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WR 123: Written Reasoning in the Context of Research

Resources for all sections of Writing 123 College Composition III courses at the University of Oregon

Step 1 - Start with a Research Question

Starting with a research question means approaching your research with curiosity and an open mind. You should let your question guide you both in practical terms of helping you come up with search terms (keywords) as well as in avoiding bias by assuming you know the outcome or answer.

Check out this tutorial from Arizona State Libraries to get started:

What is a "Question at Issue"?

A "Question at Issue" is a special type of research question that has the following characteristics: 

3 Hallmarks of a Good Question at Issue 6 Types of Questions
  1. It must be relevant to your audience
  2. It must be debatable
  3. It must be strong and specific
  • Questions of fact
  • Questions of interpretation
  • Questions of consequence
  • Questions of definition
  • Questions of value 
  • Questions of policy

Finding a topic

Getting Started 

  • Make sure you understand your assignment. Talk to your professor or graduate assistant if you have any questions.
  • Think about your interests. What would you like to spend time learning more about? Write down a list of keywords and phrases that interest you.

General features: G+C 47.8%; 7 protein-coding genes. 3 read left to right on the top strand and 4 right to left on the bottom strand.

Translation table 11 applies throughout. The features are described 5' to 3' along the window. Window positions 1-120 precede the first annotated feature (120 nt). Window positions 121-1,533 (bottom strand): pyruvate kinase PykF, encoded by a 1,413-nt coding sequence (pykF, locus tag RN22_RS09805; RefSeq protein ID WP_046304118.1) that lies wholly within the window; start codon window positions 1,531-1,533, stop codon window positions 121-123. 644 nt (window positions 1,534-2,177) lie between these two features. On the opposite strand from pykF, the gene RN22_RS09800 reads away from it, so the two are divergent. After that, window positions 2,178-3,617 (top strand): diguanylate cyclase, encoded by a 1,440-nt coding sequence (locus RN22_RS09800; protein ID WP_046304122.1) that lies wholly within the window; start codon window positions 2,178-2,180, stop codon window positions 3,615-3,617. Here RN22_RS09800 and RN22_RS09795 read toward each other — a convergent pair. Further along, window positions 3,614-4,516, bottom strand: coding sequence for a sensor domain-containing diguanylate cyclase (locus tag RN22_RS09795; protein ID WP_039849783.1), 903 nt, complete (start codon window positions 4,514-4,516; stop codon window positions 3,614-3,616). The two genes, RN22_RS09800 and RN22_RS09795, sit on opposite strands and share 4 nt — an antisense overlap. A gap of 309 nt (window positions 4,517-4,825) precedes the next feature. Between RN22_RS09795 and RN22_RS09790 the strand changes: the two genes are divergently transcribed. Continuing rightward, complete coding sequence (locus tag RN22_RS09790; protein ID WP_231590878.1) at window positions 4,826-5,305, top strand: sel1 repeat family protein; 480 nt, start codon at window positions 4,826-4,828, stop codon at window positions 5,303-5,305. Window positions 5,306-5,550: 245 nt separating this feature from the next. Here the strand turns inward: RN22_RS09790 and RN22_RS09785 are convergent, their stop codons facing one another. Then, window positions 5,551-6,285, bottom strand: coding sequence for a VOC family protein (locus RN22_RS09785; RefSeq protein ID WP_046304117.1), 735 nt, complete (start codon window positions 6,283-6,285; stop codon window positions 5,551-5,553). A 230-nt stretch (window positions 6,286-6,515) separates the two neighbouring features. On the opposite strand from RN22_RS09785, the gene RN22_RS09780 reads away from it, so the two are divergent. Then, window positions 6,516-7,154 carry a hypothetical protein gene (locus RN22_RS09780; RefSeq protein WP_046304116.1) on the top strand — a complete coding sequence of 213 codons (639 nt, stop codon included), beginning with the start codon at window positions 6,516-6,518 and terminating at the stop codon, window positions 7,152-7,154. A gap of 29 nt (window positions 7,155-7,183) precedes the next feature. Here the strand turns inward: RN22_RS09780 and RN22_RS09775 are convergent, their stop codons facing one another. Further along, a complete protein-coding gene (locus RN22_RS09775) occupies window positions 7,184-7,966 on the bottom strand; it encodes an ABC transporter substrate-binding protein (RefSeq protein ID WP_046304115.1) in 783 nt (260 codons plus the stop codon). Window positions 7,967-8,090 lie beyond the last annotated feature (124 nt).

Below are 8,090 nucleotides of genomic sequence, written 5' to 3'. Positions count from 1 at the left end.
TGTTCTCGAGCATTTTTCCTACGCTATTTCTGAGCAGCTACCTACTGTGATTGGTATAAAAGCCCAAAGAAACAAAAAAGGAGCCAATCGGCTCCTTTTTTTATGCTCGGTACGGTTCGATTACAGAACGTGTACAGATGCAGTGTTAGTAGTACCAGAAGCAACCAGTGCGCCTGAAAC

• Use a topic ideas database such as CQ Researcher or Opposing Viewpoints in Context (Gale). Read current periodicals, browse the internet, and check out reference resources and encyclopedias such as Gale Virtual Reference Library
  • Be careful not to pick a topic too narrow or too broad. You might not be able to find enough relevant information or you might be overwhelmed with too much information. As you start your research, you might need to adjust your topic. See below for narrowing/broadening tips.
  • Check out the Research Guide for your subject area, which will include links to helpful resources commonly used by researchers. Our subject specialist librarians create these guides -- contact yours with questions and to get personalized help with your research. 
Databases:

Choosing Your Topic is Research (Video Tutorial)

Watch this short video from NC State University Libraries about choosing a research topic.

Step 1 - Pause to Reflect

Step one not only requires that you come up wth a research question or topic that is narrow enough to explore for an undergraduate research paper, but it also requires that you consider what type of information you will need to find in order to answer your research question.

  1. Is your topic so large you could write a whole book or PhD thesis on it? If so, you should try to narrow your topic down to something manageable within the time you have and the number of pages or words your instructor is requiring.
  2. Is your topic so specific that you can't find information about it? Go to step 3 to learn how to search more strategically and broaden your search out a bit.
  3. Do you need some basic facts, dates, or names of historical people or specific theories? If so, go on to step 2: Find Background Information.
  4. When you are ready, go to step 3 to learn how and where to search for information on your topic.

Mt Hood reflected in Mirror Lake, Oregon.

 Mount Hood reflected in Mirror Lake, Oregon, USA. Image in Public Domain.

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